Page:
Throughout the life of your workers’ compensation claim, and especially during the discovery phase, it is not uncommon for insurers to place injured workers like yourself under surveillance. This might mean that they hire private investigators to track your movements and activities, or it could simply mean that they monitor your social media accounts and posts. Many cases have unraveled due to an unguarded social media post. The internet is forever, and any words, pictures, or videos you post online could have major ramifications on your workers’ compensation claim. The best policy for social media during the life of your claim is radio silence. You should consult with your attorney to learn how best to protect yourself and your rights during the course of your workers’ comp claim.
It’s important to note that judges in workers’ compensation claims do NOT outright decide cases like a judge or jury may do in a personal injury claim or criminal case. Rather, judges in workers’ compensation claims decide specific issues that may or may not decide the ultimate outcome of your case. Issues such as whether your case should be accepted, whether a certain prescribed treatment should be approved, and whether or not you are eligible for income benefits are all issues a judge could decide at a hearing. There are other hearing issues as well, and you should consult with your workers’ comp lawyer to see which, if any, apply to your claim.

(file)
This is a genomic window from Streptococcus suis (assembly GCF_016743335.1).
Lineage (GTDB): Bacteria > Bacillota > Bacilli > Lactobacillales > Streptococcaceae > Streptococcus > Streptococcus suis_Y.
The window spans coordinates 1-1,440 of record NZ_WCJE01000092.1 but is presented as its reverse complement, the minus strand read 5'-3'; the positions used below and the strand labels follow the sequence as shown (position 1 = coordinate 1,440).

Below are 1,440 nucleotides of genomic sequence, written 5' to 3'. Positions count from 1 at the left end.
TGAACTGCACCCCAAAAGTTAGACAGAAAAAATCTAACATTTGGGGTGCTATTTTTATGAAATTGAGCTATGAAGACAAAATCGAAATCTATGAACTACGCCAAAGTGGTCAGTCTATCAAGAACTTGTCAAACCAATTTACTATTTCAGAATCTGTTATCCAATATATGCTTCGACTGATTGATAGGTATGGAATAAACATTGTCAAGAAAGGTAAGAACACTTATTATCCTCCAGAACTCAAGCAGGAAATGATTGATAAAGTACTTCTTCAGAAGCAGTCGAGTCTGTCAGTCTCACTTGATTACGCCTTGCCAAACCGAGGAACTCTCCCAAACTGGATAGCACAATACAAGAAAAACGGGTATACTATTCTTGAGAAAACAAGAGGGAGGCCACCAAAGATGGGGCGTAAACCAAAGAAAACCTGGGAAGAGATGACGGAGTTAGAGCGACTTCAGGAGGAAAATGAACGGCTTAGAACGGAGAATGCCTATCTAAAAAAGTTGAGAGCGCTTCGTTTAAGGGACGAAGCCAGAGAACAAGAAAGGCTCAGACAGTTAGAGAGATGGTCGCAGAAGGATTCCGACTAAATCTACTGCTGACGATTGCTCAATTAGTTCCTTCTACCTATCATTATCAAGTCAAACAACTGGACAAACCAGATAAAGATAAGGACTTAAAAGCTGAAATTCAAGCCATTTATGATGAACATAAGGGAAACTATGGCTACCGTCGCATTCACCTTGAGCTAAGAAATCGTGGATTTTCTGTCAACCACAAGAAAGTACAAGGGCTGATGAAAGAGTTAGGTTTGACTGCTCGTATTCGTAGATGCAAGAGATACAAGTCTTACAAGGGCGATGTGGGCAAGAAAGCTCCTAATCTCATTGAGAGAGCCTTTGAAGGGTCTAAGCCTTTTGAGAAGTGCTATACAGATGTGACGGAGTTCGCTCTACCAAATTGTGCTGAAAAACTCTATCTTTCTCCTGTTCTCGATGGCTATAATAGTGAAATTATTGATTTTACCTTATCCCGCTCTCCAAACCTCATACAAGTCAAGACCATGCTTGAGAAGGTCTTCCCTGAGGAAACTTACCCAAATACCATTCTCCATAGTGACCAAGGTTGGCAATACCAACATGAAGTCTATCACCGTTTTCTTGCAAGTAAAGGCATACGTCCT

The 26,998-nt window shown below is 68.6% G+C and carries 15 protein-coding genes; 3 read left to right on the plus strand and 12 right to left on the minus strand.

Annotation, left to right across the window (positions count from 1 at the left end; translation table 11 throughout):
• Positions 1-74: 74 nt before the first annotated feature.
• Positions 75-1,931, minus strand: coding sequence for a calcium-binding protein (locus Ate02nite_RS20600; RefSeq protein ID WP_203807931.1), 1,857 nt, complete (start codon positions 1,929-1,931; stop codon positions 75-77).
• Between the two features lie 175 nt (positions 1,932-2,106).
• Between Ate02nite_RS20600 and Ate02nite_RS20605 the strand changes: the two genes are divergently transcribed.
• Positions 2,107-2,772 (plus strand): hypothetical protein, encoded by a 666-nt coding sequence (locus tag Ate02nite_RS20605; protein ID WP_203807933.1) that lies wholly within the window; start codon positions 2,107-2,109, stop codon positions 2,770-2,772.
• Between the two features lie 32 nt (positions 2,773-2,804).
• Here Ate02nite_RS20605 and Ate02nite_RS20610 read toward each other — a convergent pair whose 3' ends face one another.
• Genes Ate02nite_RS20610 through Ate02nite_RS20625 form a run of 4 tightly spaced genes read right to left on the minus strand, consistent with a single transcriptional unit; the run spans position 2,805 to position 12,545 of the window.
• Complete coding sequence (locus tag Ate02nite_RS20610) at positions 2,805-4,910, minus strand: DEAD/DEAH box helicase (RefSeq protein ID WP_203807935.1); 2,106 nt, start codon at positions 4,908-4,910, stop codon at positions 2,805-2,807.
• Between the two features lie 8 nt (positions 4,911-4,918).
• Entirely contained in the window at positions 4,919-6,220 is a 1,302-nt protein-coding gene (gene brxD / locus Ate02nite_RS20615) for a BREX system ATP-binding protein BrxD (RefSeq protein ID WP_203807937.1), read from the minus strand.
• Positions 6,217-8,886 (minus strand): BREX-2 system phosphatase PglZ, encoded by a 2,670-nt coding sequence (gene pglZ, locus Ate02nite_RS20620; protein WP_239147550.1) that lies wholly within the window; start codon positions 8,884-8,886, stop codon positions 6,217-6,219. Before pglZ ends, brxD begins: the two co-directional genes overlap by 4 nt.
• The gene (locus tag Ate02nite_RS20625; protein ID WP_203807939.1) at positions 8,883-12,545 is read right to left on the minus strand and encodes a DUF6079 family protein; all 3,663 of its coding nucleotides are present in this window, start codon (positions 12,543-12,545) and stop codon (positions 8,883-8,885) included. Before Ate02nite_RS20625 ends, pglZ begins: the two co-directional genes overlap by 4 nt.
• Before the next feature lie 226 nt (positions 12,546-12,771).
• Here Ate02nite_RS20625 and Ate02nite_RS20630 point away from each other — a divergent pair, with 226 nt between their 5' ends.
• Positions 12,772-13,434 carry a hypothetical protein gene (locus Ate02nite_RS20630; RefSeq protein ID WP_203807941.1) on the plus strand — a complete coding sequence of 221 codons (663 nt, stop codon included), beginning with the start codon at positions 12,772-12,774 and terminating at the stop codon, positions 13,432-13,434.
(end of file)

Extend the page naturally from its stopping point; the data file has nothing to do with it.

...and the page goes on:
It is possible, though not mandatory, that your workers’ compensation claim may result in a settlement agreement regardless of whether it is an accepted or denied claim. This is an optional process, and neither side can ever be compelled to settle by a judge. Your attorney will work with you in evaluating your claim and seeking the best resolution for you and your family. Settling your claim ends the workers’ comp process and can have an impact on your employment status with your current employer. This also means that your medical and income benefits through workers’ compensation will end, and you will be responsible for any future medical treatment. Speak with your attorney about what a settlement could mean for you.
Workers’ compensation can be a confusing area of the law: it differs greatly from many other aspects of law, and a small mistake early in your claim can have far-reaching, even permanent, effects on your claim. If you have a work injury, do not wait! Contact The Eichholz Law Firm and see what we can do to get you all the benefits to which you are entitled.